Turnpike toll booth

The Pennsylvania Turnpike Commission has cracked down on “egregious” toll scofflaws, with a Bucks County prosecutor charging five drivers recently with felony theft for racking up a combined 1,700 in unpaid tolls. — AP Photo/Carolyn Kaster

Five people have been charged with felony theft in Bucks County for skipping out on Pennsylvania Turnpike tolls hundreds of times.

Jonathan Quinty, 37, of East Greenville, Rachel Andershonis, 26, of Bensalem; Robert Mansfield, 48, of Philadelphia; Antonio Green Jr., 31, of Bensalem; and Thomas Macrina, 40, of Warminster all face criminal prosecution after allegedly racking up a combined 1,700 in unpaid toll rides.

None of them could be reached for comment.

Their cases are part of an initiative by the Pennsylvania Turnpike Commission to go after the most “egregious offenders,” a program that was kicked off in 2017.

That’s when the commission received new powers as a result of Act 165 that allowed it to take away the vehicle registrations of repeat toll dodgers. The board also began pursuing criminal charges against drivers who failed to pay at least $2,000 in tolls, usually accumulated over the course of several years.

The program has collected over $552,000 and filed 50 criminal complaints, according to the turnpike’s chief compliance officer, Ray Morrow. Eleven of the criminal complaints were filed in Bucks County.

“The highest areas where we have the most violators are Montgomery County and Bucks County by far,” Morrow said.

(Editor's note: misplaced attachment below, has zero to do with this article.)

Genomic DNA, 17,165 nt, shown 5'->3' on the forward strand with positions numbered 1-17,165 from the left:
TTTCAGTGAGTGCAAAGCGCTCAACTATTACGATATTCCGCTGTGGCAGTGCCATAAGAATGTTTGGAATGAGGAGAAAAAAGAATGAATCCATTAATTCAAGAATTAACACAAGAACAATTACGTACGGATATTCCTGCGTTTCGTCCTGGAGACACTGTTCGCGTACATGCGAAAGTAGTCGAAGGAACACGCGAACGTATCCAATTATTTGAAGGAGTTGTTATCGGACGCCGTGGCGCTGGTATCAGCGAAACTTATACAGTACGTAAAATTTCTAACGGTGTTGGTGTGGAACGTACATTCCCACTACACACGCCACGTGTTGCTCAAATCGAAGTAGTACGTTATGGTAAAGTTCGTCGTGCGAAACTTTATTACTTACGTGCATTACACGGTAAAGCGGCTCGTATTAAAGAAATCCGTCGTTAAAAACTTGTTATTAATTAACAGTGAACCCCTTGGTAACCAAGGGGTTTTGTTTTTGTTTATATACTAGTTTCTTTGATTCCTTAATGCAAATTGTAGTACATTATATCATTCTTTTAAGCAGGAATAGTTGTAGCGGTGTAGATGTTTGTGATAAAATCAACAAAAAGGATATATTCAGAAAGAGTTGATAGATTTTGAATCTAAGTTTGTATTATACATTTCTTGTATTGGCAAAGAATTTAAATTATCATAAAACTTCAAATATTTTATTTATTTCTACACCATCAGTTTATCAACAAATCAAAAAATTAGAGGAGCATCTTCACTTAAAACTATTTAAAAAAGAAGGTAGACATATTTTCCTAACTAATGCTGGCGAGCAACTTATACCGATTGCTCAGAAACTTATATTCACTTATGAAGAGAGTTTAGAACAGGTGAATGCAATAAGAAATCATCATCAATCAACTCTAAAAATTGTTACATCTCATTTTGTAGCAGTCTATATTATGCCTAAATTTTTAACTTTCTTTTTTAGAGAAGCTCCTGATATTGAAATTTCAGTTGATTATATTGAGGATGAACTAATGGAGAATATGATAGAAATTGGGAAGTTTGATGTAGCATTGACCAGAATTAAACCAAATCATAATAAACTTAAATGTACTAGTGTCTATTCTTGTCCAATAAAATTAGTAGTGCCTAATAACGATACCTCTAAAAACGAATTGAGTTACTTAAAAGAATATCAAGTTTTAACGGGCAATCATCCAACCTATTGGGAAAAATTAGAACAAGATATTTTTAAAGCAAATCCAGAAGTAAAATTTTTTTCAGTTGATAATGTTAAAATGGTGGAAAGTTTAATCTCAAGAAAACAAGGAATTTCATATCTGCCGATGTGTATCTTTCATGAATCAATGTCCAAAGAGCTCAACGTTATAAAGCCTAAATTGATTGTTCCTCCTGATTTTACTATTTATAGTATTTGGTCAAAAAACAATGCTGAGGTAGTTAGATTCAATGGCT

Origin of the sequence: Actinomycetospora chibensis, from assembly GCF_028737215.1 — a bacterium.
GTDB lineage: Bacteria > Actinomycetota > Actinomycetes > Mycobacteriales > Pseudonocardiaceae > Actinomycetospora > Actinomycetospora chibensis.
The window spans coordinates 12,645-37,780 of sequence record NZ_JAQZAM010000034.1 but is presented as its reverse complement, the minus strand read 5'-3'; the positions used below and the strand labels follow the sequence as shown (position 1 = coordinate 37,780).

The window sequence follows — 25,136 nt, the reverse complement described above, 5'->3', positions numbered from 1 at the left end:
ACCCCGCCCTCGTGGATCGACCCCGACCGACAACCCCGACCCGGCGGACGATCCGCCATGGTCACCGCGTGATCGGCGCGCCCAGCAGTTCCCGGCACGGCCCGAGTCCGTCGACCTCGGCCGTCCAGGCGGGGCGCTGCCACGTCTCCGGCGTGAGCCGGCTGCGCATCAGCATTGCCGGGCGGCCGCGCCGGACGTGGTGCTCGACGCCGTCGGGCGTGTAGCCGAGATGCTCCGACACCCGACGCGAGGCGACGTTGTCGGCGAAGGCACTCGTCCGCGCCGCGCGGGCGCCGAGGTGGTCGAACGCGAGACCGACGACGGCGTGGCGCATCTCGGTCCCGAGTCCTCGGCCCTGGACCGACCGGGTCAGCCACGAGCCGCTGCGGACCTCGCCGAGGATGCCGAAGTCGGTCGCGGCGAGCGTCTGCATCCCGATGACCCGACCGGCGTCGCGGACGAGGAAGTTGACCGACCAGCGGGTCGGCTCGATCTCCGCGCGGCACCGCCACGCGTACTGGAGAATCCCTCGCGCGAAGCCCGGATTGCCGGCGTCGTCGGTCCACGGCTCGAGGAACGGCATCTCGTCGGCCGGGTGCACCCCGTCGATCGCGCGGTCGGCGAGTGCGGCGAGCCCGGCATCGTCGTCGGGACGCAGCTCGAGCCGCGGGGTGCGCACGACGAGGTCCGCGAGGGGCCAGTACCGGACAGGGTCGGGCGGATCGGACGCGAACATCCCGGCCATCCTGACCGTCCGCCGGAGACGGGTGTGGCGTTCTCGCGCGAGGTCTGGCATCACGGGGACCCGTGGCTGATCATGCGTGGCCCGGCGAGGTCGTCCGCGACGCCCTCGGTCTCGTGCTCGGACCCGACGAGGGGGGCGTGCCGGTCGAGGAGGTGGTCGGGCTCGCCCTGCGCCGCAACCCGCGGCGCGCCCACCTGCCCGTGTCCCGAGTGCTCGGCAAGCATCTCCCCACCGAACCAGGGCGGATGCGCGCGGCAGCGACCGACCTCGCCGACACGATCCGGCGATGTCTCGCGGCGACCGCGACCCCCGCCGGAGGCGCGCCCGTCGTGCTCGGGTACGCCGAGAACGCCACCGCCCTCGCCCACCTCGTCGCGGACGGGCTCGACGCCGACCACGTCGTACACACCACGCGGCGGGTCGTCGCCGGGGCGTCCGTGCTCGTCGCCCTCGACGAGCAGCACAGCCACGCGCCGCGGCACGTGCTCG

Between these two densely populated areas, violators account for almost $1.9 million in unpaid tolls since the commission began investigating such cases a couple of years ago, he said.

Before criminal charges are filed, violators have many opportunities to make payment to the state highway authority.

For each unpaid toll — usually when someone exits the highway through an E-ZPass lane without paying — the driver receives two letters. Following six violations, the commission can suspend the vehicle’s registration. After dozens or hundreds of violations, the state agency begins an investigation and tries to reach the vehicle’s owner to enter a payment plan, Morrow said.

The crackdown is about “fairness,” and recouping what’s lost, according to Pennsylvania Turnpike CEO Mark Compton.

“Customers who do the right thing and pay their tolls should not be expected to cover for others who refuse to pay their fair share,” he said in April.

Only when less punitive steps are exhausted does dashing through toll stations become a crime.

Assistant District Attorney Brittney Kern, who is overseeing the prosecutions in Bucks County, says her office is treating the alleged thefts like any other crime.

“It’s definitely about giving the turnpike the money it needs … and it’s also about accountability, just like it would be for any criminal defendant,” Kern said.

Theft of services in excess of $2,000 is a third-degree felony under Pennsylvania’s criminal code.

The five defendants in Bucks County owe more than $66,000 in unpaid tolls and fees, but that number is based on the policy of charging scofflaws the full fee from the start of the turnpike to their exit — even for a journey of a few miles.

With more information about their actual routes, the amount allegedly owed is likely to be downgraded, according to Morrow.

This article originally appeared on WHYY.org.

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